Edited by Mark Labberton, president of Fuller Theological Seminary, Still Evangelical? contains chapters by ten individuals who consider themselves evangelicals, and their reflections as they wrestle with the meaning of and their association with evangelicalism, especially in light of the 2016 election.
Gayle Haggard's Why I Stayed is a spellbinding book. My reflections, as I read it, revolved around three separate but related themes—marriage, mutuality, and "healing through meeting." We all see the stories others tell about their lives through the prism of our own.
Intellectually we know God is beyond gender; however, using only masculine pronouns sends image-shaping messages to our hearts and minds that are incorrect. By neglecting the feminine imagery for God, we have distorted our understanding of God.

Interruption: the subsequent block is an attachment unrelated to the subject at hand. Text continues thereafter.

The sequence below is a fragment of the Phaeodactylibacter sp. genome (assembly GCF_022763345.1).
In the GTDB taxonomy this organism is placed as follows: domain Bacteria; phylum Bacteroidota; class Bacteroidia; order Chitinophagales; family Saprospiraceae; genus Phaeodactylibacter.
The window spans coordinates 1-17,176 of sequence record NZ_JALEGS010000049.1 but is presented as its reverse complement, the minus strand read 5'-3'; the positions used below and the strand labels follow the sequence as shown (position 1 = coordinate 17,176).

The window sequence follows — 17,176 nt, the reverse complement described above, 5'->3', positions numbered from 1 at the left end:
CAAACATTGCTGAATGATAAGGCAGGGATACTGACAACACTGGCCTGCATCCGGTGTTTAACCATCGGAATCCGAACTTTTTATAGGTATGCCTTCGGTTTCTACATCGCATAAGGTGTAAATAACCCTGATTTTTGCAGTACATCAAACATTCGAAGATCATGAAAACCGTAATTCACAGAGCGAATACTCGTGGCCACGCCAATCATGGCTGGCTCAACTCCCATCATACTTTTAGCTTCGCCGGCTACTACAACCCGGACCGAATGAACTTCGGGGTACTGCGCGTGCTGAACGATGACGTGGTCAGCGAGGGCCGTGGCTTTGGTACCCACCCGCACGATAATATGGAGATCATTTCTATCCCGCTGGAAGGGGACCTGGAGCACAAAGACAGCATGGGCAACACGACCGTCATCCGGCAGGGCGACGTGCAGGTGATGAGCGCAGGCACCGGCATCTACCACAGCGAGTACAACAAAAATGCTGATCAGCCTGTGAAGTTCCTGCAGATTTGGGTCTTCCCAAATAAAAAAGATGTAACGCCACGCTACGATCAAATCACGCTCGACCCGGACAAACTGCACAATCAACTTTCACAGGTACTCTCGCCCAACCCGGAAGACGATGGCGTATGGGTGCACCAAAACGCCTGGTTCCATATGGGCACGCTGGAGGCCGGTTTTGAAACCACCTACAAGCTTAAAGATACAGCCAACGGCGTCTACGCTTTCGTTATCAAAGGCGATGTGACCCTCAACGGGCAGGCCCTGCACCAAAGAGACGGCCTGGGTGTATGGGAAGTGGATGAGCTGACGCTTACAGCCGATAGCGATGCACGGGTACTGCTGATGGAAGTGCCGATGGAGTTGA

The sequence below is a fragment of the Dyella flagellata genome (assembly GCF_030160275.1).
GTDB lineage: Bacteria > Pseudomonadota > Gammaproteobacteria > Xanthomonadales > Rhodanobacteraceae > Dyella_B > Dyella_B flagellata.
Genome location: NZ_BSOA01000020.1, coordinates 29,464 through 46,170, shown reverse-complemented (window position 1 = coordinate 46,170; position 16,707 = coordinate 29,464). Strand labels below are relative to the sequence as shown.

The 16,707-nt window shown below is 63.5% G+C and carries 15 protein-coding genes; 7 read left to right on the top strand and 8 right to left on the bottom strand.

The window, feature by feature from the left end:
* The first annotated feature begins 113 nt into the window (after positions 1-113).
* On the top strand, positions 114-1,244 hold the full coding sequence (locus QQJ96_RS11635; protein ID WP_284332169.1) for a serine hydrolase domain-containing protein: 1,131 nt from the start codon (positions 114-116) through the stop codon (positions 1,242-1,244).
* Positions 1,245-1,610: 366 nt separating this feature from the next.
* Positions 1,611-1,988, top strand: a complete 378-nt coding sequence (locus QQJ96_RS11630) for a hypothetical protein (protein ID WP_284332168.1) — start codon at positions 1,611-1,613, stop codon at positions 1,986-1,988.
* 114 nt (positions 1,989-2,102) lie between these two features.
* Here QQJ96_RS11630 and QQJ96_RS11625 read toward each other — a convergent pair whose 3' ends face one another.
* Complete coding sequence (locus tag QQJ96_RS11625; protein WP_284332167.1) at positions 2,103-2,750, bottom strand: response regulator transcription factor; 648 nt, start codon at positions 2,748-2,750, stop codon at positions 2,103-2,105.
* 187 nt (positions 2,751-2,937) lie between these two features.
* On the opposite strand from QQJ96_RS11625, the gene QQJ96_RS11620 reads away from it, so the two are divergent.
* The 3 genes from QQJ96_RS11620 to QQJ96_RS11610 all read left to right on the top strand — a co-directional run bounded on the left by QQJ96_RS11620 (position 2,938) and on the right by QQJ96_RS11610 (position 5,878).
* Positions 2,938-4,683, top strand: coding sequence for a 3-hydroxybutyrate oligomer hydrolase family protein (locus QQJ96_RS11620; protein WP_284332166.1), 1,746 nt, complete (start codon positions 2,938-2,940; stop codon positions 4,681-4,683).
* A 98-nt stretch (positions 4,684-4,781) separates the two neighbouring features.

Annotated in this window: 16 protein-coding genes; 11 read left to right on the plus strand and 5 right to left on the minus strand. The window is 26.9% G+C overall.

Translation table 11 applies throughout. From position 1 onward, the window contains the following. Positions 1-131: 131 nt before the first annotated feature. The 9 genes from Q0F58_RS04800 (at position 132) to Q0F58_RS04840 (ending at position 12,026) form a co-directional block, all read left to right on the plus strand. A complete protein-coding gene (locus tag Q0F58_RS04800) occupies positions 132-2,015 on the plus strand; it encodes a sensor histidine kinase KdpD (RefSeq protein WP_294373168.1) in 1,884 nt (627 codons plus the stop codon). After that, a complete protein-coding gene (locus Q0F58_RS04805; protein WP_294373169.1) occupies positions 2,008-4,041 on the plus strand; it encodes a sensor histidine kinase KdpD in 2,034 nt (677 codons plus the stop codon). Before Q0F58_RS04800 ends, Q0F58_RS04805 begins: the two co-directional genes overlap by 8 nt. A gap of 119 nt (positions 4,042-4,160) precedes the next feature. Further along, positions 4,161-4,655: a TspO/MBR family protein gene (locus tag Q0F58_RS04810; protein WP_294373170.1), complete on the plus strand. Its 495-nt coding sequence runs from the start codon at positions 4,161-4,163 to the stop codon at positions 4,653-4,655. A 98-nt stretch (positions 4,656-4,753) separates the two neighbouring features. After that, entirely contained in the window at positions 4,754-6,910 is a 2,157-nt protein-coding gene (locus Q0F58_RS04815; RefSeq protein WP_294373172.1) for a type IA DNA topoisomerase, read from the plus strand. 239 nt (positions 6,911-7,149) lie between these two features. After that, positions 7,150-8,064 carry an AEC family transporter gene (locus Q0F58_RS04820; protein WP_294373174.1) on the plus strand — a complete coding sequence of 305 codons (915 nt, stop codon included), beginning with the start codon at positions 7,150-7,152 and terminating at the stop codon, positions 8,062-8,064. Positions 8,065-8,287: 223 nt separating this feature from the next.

Rise Up is primarily about African American women discovering their capacity to lead, whether in large or small ways. In the introduction, Rose gives a wake-up call to African American women, claiming that there is a crisis in church leadership and African American women need to step up into those roles.
The Gospel According to Eve is a valuable resource for any egalitarian to have in their library. I also recommend it as assigned reading as part of a larger treatment or course on the history of interpretation.
In his book Gender Rolitis: Redeem Unhealthy Gender Roles, Kirk E. Farnsworth uses scripture to examine the dangers of gender-based hierarchy and explores the merits of gifts-based partnership. Included are resources for identifiying spiritual gifts, passions, abilities, traits, and life experiences which might be used to identify and pursue one's calling.